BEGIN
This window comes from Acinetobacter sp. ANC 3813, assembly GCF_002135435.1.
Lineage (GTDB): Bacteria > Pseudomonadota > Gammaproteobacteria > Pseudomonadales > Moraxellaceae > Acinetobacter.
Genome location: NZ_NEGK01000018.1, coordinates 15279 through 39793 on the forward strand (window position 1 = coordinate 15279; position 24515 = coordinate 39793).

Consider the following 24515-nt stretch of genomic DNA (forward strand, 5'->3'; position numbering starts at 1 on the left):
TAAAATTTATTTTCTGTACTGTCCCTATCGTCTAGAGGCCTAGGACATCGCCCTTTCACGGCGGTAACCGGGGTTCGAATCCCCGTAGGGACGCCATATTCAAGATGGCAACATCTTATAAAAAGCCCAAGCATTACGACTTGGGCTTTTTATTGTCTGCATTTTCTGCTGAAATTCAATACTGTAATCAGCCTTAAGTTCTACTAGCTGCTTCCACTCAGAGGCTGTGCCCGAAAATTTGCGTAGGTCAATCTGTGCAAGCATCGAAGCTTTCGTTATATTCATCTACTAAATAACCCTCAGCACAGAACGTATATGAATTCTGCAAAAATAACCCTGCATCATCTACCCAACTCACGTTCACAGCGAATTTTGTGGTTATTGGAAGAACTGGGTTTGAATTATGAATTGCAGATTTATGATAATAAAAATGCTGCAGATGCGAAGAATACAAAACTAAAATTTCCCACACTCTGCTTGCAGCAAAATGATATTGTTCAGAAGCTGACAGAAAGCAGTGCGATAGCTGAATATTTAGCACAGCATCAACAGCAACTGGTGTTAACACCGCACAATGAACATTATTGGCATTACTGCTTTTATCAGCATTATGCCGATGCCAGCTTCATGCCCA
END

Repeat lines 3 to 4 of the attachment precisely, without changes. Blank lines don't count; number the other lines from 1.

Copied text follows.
Genome location: NZ_NEGK01000018.1, coordinates 15279 through 39793 on the forward strand (window position 1 = coordinate 15279; position 24515 = coordinate 39793).

Consider the following 24515-nt stretch of genomic DNA (forward strand, 5'->3'; position numbering starts at 1 on the left):